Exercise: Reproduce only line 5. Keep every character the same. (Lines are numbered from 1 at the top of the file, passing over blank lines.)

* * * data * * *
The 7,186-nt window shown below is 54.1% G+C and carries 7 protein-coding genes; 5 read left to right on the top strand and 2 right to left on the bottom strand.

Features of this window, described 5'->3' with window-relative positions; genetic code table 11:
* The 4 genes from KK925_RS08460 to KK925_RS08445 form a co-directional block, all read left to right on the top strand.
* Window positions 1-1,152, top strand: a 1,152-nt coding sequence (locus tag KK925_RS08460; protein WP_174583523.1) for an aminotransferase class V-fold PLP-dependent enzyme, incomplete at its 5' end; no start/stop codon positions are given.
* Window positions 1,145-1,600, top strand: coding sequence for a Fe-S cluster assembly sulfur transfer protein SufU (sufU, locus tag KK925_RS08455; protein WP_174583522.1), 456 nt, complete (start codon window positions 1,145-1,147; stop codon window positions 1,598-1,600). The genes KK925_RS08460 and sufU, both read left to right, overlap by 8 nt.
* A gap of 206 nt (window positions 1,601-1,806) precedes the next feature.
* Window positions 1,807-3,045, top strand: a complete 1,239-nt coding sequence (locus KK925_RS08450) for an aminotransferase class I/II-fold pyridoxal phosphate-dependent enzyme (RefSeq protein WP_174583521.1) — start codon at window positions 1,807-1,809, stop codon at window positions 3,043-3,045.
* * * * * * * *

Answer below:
* Window positions 1,145-1,600, top strand: coding sequence for a Fe-S cluster assembly sulfur transfer protein SufU (sufU, locus tag KK925_RS08455; protein WP_174583522.1), 456 nt, complete (start codon window positions 1,145-1,147; stop codon window positions 1,598-1,600). The genes KK925_RS08460 and sufU, both read left to right, overlap by 8 nt.